01 jun 2014 Teacher Development & Teachers’ Associations
I always say that one of the things I like the most about teaching is that I’m always learning. And I’m quite sure I’m not the only one… We teachers learn a lot not only from our students and from fellow teachers but also from what we read, from conferences we attend, and so on. And this all has got to do with teacher development.
Bell and Gilbert (apud Evans, 2002) state that “teacher development can be viewed as teachers learning, rather than as others getting teachers to change. In learning, the teachers were developing their beliefs and ideas, developing their classroom practice, and attending to their feelings associated with changing”. Thus, teacher development may take a number of different forms such as…
- keeping journals
- reflecting on classroom events, on your lesson plans, etc.
- talking to fellow teachers
- setting personal priorities and goals
- attending other teachers’ classes and having other teachers attend your classes (you can read more about classroom observation in this post by Maria Beatriz Magalhães Silva Meneguetti)
- recording our own classes (you can read more about it in this post by Elaine Hodgson)
- attending staff meetings
- reading books, journals, magazines, newsletters, etc.
- doing action research
- being part of a SIG or joining a teachers’ group (you can read more about it in this article by Paul Davis)
- attending conferences, seminars, workshops, courses, etc.
- taking language courses
- getting a degree, a certificate, a diploma, an MA, a PhD…
- writing articles
- designing materials
- presenting workshops, papers, etc.
- having a critical friend (you can learn more about what a critical friend does here)
- networking and social networking (you can read about Twitter for professional development in this post by Carla Arena)
- becoming a member of a teachers’ association…
I do believe that teachers’ associations can help us a lot in our search for development. They provide teachers (members and non-members) with a great number of development opportunities. I myself have benefitted a lot from being a member of different teachers’ associations and from being part of APIRS. Moreover, you can be more than just a member – you can become part of a teachers’ association board of directors and help other teachers while developing yourself.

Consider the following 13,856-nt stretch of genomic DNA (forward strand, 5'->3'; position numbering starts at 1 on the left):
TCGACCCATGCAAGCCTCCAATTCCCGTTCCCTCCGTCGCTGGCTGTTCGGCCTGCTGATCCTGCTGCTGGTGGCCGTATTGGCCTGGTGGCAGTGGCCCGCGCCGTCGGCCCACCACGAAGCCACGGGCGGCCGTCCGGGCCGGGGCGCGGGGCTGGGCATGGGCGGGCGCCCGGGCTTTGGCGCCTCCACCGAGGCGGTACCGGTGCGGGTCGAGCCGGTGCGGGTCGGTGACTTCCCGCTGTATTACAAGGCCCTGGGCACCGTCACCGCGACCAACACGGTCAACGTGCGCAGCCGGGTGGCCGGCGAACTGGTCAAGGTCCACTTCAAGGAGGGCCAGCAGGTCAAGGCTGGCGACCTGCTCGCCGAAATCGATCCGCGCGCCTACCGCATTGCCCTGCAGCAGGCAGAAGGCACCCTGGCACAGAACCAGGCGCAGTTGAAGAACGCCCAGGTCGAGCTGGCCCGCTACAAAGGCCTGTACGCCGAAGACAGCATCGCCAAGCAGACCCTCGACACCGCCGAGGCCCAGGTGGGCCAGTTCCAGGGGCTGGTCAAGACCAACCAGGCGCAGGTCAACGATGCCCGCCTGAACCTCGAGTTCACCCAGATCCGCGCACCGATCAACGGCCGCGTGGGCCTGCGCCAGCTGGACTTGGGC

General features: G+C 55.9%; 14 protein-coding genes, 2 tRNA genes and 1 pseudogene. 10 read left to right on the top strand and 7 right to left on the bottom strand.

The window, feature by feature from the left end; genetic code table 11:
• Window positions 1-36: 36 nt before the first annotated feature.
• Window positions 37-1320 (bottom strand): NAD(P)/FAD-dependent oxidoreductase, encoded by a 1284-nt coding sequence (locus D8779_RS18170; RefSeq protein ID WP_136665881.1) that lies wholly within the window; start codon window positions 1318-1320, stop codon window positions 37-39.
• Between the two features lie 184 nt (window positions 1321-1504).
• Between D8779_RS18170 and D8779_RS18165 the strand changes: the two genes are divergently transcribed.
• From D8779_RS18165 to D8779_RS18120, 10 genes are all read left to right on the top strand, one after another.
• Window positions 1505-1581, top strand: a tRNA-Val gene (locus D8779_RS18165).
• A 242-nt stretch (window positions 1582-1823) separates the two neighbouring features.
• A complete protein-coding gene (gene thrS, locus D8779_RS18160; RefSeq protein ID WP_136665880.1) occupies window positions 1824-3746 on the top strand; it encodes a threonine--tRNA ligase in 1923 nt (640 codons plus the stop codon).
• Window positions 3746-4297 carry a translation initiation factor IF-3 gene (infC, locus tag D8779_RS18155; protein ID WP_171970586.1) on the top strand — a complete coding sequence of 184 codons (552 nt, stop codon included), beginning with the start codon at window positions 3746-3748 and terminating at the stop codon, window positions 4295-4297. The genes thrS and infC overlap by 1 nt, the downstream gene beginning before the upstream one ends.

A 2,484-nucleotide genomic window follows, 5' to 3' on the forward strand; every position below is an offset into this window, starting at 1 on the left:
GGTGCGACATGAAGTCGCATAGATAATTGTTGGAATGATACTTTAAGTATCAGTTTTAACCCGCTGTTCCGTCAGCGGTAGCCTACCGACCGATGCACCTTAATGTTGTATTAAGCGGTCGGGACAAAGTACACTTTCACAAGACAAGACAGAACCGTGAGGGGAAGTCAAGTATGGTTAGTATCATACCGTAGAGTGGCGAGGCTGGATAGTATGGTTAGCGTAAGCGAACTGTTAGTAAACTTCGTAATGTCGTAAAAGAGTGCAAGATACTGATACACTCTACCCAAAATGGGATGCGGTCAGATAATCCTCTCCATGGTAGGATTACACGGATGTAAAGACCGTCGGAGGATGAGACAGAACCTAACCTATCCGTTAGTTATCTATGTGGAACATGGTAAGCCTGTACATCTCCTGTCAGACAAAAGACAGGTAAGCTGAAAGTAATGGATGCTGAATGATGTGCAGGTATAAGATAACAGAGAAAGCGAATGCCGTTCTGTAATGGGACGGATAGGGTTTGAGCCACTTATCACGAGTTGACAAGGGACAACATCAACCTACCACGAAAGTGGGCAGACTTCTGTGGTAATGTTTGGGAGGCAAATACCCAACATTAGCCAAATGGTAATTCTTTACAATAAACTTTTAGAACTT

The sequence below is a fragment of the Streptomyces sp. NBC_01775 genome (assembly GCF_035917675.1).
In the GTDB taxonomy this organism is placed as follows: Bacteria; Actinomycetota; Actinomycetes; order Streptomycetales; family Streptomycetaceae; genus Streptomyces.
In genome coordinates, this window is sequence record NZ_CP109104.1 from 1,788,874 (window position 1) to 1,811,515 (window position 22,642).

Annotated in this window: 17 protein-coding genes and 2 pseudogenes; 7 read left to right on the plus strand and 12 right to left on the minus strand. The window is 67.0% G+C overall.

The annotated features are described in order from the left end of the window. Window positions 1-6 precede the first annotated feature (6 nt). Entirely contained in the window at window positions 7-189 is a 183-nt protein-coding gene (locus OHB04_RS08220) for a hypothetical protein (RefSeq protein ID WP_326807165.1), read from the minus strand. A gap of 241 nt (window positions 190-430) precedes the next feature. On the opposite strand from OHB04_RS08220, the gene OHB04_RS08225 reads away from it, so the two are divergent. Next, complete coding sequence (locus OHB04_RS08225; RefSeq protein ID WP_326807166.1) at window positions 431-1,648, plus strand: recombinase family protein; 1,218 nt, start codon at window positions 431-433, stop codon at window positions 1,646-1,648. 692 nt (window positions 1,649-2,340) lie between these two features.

Here you have some information on some international and national teachers’ associations:
- IATEFL: Even if you’re not a member, you can apply for some scholarships to attend their annual conference. Have a look at https://www.iatefl.org/scholarships/current-list-of-scholarships for more information. Application for scholarships is now open and the closing date is July 24th, 2014.
- Tesol: They also offer some scholarships and grants for their annual convention. However, you must be an active member to apply for them. You can have a look at them at https://www.tesol.org/about-tesol/tesol-awards-grants.
- Braz-Tesol: Members can be part of their SIGs and they hold biannual conferences. You can have a look at this year’s conference information at https://braz-tesol.org.br/InternationalConference/.
- BELTA (The Belgian English Language Teachers Association): They offer teachers free webinar on Sundays.
- Associação de professores de inglês do Rio Grande do Sul – APIRS: we hold an annual conference, a summer course and one-day events in different cities around Rio Grande do Sul. You can get to know all about our 2014 convention at https://apirsconvention.wordpress.com/.
- There are many other teachers’ associations in Brazil such as Associação brasileira dos professores universitários de inglês – ABRAPUI, Associação dos professores de língua inglesa do estado do Rio de Janeiro – APLIERJ, Associação dos professores de língua inglesa do Estado de São Paulo – APLIESP, Associação dos professores de língua inglesa do estado do Paraná – APLIEPAR, Associação de Professores de Língua Inglesa do Estado do Tocantins – APLITINS, among others.
- Also, you can find out about other teachers’ associations at https://iteslj.org/links/TESL/Associations/.
- Brown, H. Douglas. 2007. Teaching by Principles: An Interactive Approach to Language Pedagogy: 3rd edition. White Plains: Pearson Education, Inc.
- Davis, Paul. What is Teacher Development? Available on the Internet at <https://www.hltmag.co.uk/feb99/mart4.htm#top> Last accessed on June 01st, 2010.
- Evans, Linda. What is teacher development? Oxford Review of Education, Vol. 28, No. 1, 2002. Available on the Internet < https://www.education.leeds.ac.uk/assets/files/staff/papers/What-is-teacher-Development.pdf> Last accessed on June 01st, 2014.
- Harmer, Jeremy. The Practice of English Language Teaching. Fourth Edition. Essex: Pearson Education Limited, 2007.
- Ur, Penny. 1996. A Course in Language Teaching: Practice and Theory. Cambridge: Cambridge University Press.